With expenses on the rise and Social Security on the brink of demise, people are beginning to focus more and more on personal retirement savings. They already know that Payday loans should be avoided because of the high costs involved as well. Many employers offer 401k plans to their employees, which allow them to set aside up to $15,500 per year, tax-free. Diligent savers can set aside a good chunk of change in a hurry. However, that fat 401k account starts looking very tempting when you’re trying to buy a home and are struggling to save that elusive 20% down payment. Here are the pros and cons of resisting that temptation.
A few years ago, most people wouldn’t have considered taking a 401k loan to buy a house. Why? Because they didn’t need to – lenders didn’t care if you had a down payment. Real estate was booming and lending standards had become very lax – 100% financing was widely available, especially to first time buyers. However, since the mortgage industry crash earlier this year, it has become much more difficult to secure financing for a home without a substantial down payment. 20% is common, but that means you need $40,000 in cash to buy a $200,000 home. Saving that kind of money while saving for retirement or other long term goals can be very challenging.
Instead of cutting expenses or putting retirement savings on hold temporarily to save for a down payment, many people are raiding their retirement accounts. It’s easy to justify – the money is already there, and depending on your employer’s rules, is usually very easy to get. Most 401k loans can be obtained with just a phone call and a little bit of paperwork. The interest rates are usually low (prime plus 1-2%, typically), and you end up paying the interest back to yourself instead of to a bank. You’re not taxed or penalized for the loan, as long as it is paid back on schedule.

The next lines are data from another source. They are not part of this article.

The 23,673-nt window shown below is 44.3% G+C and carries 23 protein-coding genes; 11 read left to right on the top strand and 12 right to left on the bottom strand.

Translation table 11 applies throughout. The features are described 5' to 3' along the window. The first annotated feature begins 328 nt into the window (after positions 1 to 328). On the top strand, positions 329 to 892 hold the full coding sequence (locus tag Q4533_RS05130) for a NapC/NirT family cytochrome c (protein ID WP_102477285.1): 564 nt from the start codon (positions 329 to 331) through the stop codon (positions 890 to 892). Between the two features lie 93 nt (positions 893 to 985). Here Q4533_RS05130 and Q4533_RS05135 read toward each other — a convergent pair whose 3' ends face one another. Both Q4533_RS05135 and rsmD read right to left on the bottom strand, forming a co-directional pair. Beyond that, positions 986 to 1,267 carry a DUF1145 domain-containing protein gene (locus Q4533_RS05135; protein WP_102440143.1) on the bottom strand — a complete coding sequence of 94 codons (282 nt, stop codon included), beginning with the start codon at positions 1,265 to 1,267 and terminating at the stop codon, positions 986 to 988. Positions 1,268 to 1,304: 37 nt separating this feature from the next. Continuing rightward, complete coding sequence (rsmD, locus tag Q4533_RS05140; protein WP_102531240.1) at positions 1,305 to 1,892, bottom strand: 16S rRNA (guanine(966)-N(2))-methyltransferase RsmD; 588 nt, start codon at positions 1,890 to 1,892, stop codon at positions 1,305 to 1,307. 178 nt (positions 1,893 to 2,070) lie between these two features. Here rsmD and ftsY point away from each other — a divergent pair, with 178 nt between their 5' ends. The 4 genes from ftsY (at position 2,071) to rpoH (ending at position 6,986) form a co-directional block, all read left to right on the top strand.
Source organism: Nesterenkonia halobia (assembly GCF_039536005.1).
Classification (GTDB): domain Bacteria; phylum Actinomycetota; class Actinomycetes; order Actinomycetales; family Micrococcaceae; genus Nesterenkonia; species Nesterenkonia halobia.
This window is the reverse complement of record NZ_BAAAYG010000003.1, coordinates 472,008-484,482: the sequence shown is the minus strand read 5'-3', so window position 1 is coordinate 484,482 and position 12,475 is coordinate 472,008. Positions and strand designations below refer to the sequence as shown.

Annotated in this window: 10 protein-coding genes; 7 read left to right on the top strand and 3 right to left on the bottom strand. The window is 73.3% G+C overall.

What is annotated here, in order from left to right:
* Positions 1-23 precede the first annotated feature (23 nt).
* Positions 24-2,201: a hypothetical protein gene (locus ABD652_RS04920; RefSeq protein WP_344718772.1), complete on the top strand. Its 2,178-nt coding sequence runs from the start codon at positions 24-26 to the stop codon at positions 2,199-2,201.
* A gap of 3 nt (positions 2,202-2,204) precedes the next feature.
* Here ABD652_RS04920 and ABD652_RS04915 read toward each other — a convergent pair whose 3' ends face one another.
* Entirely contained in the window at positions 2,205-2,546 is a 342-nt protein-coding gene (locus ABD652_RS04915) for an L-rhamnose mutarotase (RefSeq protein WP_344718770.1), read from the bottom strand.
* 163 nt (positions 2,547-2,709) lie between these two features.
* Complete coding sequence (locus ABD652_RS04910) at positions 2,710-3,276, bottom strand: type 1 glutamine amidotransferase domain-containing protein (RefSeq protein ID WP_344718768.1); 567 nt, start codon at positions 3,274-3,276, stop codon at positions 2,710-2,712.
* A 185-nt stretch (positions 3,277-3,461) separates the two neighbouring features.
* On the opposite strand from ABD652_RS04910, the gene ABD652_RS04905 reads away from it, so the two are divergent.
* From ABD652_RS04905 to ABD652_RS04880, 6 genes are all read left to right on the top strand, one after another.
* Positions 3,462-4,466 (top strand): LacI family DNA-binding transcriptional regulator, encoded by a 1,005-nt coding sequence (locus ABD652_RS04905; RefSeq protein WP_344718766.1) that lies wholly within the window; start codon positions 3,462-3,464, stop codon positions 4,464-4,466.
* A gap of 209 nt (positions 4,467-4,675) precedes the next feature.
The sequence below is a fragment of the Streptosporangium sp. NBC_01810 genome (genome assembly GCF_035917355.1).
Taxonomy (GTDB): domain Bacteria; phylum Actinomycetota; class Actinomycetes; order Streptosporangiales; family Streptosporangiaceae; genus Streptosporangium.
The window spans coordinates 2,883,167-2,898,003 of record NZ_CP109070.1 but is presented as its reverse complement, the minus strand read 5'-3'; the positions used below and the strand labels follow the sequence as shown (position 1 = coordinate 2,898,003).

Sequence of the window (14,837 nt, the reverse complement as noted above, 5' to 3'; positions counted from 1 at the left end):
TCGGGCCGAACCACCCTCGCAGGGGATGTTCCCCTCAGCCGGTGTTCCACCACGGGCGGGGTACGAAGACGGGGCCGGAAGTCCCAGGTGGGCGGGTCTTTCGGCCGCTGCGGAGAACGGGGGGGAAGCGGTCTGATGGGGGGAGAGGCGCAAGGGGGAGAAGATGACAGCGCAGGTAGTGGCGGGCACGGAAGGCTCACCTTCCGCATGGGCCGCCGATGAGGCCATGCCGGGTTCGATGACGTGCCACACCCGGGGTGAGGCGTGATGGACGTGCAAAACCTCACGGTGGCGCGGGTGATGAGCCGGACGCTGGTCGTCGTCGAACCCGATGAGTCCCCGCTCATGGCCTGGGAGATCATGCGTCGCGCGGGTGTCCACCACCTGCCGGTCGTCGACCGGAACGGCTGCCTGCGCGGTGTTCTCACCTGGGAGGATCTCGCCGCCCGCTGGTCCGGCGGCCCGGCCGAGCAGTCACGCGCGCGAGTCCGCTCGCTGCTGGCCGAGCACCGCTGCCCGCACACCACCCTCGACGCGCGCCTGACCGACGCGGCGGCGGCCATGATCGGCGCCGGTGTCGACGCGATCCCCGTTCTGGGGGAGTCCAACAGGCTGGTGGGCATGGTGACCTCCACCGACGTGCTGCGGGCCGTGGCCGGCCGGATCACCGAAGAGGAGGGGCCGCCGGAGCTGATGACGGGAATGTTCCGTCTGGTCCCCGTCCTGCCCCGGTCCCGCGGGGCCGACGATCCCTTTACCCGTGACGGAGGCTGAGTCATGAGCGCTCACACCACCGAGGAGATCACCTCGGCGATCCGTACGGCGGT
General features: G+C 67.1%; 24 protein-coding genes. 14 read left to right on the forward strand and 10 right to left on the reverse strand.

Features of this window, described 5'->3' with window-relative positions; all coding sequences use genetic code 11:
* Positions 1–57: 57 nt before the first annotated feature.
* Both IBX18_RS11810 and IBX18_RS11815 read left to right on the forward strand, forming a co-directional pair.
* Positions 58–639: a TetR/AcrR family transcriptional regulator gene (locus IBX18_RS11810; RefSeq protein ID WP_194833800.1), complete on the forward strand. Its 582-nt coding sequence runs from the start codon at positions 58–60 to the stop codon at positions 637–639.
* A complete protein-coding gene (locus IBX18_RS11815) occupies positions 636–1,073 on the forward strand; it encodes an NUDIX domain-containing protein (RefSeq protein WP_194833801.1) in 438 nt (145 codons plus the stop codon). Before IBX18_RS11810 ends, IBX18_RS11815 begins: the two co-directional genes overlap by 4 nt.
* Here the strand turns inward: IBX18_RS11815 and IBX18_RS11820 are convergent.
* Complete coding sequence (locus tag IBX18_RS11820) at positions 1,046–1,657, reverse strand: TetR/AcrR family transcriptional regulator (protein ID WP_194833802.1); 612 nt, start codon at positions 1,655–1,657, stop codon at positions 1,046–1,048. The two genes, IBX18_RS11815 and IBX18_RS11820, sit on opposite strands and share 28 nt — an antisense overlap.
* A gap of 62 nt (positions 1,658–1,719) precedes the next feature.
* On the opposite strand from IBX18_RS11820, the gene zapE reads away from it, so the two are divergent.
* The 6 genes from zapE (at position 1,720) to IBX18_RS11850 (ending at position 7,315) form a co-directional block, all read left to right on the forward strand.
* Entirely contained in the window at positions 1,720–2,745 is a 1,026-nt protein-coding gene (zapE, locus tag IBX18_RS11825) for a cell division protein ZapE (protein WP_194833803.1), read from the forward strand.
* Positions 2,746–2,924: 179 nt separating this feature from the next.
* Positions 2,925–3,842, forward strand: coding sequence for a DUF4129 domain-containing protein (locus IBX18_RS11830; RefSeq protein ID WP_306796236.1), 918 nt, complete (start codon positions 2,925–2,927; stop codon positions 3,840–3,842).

However, there are some big disadvantages to this as well. First of all, 401k loans have to be paid back immediately (usually within 60 days) if you either quit or lose your job. If the loan isn’t paid back, you are taxed and penalized on the outstanding balance. So unless your job is 100% stable, that’s an enormous risk. You also lose years and years of compound interest on that money, which can mean tens or even hundreds of thousands of dollars less when you retire. Since you’ll be paying back a loan to your 401k, you may also be tempted to contribute less to the plan while you’re repaying, which will reduce the size of your account at retirement even further.
In short, the risks involved with taking a 401k loan to buy real estate outweigh any conveniences it may offer. Saving for a down payment the old fashioned way may not be fast, but it’s the safest route to home ownership without sacrificing retirement security.
Jane Castro is a journalist and media enthusiast. She graduated from the University of Bacolod in the Philippines. She loves skating, scuba diving, and archery on her free time.